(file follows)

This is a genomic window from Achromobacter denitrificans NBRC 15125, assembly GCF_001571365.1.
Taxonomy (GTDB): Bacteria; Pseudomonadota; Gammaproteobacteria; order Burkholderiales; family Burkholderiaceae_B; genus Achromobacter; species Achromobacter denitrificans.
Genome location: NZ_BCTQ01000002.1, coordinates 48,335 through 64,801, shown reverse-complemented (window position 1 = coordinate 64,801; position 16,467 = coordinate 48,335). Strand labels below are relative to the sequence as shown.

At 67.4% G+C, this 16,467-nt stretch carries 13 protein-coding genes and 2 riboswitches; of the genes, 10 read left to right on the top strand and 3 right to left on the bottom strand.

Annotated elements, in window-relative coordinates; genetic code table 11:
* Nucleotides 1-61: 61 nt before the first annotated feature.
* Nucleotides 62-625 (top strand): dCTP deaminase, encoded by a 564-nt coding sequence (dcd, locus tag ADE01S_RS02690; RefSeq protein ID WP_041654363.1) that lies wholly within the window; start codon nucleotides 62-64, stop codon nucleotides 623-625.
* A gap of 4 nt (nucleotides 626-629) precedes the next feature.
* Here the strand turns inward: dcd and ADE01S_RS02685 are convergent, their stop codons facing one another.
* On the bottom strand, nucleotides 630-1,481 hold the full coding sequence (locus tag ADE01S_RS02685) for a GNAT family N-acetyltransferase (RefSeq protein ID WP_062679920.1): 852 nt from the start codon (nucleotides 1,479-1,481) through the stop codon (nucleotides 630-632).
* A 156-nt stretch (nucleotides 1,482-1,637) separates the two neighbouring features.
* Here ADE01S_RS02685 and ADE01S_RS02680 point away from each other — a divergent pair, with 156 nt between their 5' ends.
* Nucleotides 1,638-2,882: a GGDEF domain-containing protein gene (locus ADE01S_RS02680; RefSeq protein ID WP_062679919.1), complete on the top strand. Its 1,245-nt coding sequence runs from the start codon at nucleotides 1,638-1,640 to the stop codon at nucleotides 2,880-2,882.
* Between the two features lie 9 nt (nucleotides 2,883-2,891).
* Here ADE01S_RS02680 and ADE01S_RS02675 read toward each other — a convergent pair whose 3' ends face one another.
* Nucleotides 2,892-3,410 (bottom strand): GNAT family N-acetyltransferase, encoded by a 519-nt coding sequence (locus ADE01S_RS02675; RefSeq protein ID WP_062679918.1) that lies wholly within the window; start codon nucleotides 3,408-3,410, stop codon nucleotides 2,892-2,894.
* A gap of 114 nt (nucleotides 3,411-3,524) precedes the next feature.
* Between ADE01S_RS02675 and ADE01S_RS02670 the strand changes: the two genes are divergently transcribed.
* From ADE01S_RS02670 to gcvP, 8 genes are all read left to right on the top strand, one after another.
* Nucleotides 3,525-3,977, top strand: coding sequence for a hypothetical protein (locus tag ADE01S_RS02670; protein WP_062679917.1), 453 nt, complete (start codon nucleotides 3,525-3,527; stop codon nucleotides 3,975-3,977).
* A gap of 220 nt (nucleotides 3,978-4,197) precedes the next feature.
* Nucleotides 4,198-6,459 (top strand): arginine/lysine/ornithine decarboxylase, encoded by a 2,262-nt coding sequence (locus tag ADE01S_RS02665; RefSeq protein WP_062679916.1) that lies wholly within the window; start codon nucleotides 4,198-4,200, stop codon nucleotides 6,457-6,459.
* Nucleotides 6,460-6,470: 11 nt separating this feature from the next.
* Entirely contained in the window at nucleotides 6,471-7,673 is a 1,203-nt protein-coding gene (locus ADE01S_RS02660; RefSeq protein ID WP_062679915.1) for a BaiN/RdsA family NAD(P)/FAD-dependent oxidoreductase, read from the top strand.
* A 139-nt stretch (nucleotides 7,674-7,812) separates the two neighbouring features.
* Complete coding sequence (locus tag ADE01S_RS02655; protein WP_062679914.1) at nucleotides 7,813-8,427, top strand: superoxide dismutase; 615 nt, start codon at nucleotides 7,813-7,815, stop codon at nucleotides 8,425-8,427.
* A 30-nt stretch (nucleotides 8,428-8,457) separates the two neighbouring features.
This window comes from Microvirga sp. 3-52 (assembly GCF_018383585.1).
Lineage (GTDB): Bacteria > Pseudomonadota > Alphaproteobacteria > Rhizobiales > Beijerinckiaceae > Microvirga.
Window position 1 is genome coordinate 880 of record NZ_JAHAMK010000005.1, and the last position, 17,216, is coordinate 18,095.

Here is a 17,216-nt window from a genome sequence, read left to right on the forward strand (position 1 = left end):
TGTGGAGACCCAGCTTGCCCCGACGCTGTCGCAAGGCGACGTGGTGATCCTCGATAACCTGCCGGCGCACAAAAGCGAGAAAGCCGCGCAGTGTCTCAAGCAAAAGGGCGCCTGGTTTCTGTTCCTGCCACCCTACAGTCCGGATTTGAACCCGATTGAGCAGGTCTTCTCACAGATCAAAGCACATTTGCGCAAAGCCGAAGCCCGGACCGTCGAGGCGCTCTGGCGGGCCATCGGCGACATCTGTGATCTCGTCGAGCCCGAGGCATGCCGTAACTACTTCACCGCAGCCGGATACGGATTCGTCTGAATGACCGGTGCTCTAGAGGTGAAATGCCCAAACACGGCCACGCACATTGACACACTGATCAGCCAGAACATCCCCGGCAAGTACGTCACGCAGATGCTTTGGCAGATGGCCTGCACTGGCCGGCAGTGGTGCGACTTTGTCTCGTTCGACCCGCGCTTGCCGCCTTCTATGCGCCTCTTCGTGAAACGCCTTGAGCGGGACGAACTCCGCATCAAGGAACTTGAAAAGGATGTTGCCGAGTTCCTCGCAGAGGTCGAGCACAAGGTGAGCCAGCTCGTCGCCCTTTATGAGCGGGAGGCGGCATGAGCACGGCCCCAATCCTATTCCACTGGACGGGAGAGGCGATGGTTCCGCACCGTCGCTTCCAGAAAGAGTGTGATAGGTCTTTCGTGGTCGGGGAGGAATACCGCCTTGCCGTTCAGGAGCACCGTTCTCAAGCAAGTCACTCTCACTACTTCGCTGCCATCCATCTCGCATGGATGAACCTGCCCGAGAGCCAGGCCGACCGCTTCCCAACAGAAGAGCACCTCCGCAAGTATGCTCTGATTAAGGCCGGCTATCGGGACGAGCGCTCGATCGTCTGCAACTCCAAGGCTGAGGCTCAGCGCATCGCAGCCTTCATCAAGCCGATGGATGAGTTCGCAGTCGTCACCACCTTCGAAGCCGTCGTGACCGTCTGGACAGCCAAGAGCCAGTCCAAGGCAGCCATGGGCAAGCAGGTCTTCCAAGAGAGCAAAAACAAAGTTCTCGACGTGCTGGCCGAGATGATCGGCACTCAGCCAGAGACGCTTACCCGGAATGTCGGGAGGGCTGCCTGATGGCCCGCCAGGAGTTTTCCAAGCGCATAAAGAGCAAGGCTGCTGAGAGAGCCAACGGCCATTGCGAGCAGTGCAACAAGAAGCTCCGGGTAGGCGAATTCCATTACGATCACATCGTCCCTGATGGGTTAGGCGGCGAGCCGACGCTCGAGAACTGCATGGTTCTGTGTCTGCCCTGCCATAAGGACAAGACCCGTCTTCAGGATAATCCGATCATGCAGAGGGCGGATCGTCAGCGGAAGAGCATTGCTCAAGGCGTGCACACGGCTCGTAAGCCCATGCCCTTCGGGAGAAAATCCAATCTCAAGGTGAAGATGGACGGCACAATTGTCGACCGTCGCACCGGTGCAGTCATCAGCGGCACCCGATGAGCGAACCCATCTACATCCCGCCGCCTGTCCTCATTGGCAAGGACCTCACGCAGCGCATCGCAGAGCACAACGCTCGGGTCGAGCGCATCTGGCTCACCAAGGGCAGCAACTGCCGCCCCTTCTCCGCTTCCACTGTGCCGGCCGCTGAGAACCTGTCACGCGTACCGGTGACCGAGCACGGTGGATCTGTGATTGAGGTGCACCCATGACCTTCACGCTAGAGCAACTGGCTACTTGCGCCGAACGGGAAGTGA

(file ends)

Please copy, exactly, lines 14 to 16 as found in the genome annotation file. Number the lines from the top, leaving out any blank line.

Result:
* Between the two features lie 9 nt (nucleotides 2,883-2,891).
* Here ADE01S_RS02680 and ADE01S_RS02675 read toward each other — a convergent pair whose 3' ends face one another.
* Nucleotides 2,892-3,410 (bottom strand): GNAT family N-acetyltransferase, encoded by a 519-nt coding sequence (locus ADE01S_RS02675; RefSeq protein ID WP_062679918.1) that lies wholly within the window; start codon nucleotides 3,408-3,410, stop codon nucleotides 2,892-2,894.